GE and Pivotal said they built the first industrial-scale “data lake” system that could supercharge how companies store, manage and glean insight from information harvested from machines connected to the Industrial Internet.
The system, which has already tracked more than 3 million flights and gathered 340 terabytes of data, can analyze data 2,000 times faster than previous methods and cut costs tenfold. It is so powerful that it crunched through a complex task that would have taken a month to compute in just 20 minutes.
“Big Data is growing so fast that it is outpacing the ability of current tools to take full advantage of it,” said Bill Ruh, vice president of GE Software. Dave Bartlett, computer scientist and chief technology officer for GE Aviation, said that industrial data lakes will help companies predict future problems and run machines more efficiently, sustainably and profitably.
They will also help GE maintain and service machines better. “We are getting the most life out of our assets,” he said.
Bartlett says a data lake can swallow massive streams of data and store it in whatever form it arrives, much like a large body of water drinks from its tributaries.
This is different from a standard data warehouse, where data is classified and categorized at the point of entry. “Instead of slicing, dicing and classifying the data, we capture the metadata, which is data about the data,” Bartlett says. “Metadata provides a more robust and varied context at the time of analysis that’s been missing from conventional data storage.”
Bartlett says that a data lake allows companies to ask many more questions from a given data set than they used to. “A numeric sequence in a database is only as meaningful as the context that can be applied,” he says. “By itself, it is just a number that the data warehouse might translate to what you paid two years ago to overhaul a particular kind of jet engine. But a data lake can provide the metadata to drive numerous analytics associated with that event, including the reasons behind the overhaul and how to better avoid or predict such overhauls in the future.”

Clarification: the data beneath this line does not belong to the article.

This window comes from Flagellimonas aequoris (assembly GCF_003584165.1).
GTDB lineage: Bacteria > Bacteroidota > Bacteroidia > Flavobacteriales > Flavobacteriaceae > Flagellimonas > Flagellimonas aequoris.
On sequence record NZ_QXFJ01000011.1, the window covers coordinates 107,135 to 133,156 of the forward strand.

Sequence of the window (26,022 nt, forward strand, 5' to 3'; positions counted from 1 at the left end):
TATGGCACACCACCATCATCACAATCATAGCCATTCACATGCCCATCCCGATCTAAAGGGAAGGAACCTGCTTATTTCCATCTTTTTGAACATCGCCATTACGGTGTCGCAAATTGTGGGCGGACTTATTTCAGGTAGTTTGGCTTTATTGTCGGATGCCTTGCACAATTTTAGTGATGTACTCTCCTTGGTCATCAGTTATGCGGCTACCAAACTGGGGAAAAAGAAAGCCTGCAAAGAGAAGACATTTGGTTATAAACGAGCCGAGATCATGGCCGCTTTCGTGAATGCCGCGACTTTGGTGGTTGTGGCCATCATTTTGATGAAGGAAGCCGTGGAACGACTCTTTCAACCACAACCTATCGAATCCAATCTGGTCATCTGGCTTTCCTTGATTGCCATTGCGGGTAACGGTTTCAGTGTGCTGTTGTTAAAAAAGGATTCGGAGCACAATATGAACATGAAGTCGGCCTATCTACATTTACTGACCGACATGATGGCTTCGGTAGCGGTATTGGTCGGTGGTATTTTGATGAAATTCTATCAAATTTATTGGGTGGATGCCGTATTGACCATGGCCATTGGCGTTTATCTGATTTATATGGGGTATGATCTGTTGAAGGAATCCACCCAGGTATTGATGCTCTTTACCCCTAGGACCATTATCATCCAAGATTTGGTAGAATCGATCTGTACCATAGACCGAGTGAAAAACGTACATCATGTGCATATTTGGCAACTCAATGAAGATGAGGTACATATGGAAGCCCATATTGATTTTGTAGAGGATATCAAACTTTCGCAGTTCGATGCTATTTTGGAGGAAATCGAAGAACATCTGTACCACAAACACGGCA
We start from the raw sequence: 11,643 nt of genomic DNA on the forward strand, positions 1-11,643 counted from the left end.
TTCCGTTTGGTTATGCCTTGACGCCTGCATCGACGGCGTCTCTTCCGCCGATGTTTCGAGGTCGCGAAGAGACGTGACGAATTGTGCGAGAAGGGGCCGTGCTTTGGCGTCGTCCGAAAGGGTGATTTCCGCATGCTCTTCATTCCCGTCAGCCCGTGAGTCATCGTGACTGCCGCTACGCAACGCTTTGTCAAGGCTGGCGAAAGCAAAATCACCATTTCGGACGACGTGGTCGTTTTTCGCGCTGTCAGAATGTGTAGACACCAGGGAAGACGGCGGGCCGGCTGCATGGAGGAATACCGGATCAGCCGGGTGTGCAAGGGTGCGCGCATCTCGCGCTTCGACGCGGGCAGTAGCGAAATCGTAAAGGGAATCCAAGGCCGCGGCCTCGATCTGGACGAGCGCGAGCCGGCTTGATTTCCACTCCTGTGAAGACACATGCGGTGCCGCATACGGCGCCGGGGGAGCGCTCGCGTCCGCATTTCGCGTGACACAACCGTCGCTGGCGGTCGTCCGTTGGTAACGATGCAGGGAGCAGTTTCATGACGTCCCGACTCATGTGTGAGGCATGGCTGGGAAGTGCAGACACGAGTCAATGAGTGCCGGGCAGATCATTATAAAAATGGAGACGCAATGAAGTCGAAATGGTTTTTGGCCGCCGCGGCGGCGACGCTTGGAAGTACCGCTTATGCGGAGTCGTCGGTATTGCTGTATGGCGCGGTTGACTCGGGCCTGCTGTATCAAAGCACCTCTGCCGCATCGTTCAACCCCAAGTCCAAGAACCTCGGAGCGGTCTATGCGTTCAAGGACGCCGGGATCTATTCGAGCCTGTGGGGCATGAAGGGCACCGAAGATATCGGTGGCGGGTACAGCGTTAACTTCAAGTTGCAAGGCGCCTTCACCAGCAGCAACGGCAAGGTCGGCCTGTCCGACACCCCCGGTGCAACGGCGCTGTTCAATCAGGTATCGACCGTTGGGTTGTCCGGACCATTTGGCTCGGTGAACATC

Bartlett, who studied biology and ecosystems before he jumped into computer science, uses a biological metaphor to describe the data lake concept.
“A data lake is like a pond in the woods – a richly diverse ecosystem,” he says. “You have complex food webs composed of millions of organisms, from algae and plants all the way up to top predators. Other factors such as water depth, available oxygen, nutrient levels, temperature, salinity and flow create the context of an intricate, interconnected ecosystem. If you throw a line in the water you never know what you will catch. It is an exciting place to fish! The questions and analytical opportunity are almost limitless.”
"On the other hand,” he says, “a more traditional database is more like a fish farm where all the species have been pre-classified and fed the same diet and health supplements. Some intensive tanks even employ biosecurity measures – a far contrast from the rich open natural ecosystem. If you throw a line in the water here, you have a pretty good idea of what you will catch! While useful, it has more limitations as to what it can teach us.”
Some 25 airlines are already streaming data into GE’s and Pivotal’s data lake system to better manage and maintain their fleets. The robust system is allowing service crews to better analyze performance anomalies.
When a jet engine reports a temperature that’s higher than usual, for example, the system seeks insights and looks for similar events in the past, based on the type of engine, its age, service history and many other factors.
“The magic happens when you marry the traditional engineering approach with the data science enabled by the data lake,” Bartlett says. “It opens up a whole new world of possible ‘what if’ questions.”
The industrial data lake works with GE’s Predix industrial software platform and massively parallel processing architecture systems like the open-source Apache Hadoop. Bartlett says the combination will have numerous applications across many industries and types of hardware, from jet engines and locomotives to medical scanners.
“When you dive into the data lake, you start seeing questions you didn’t even know how to ask,” Bartlett says. “It gives a transformational ability to your business model.”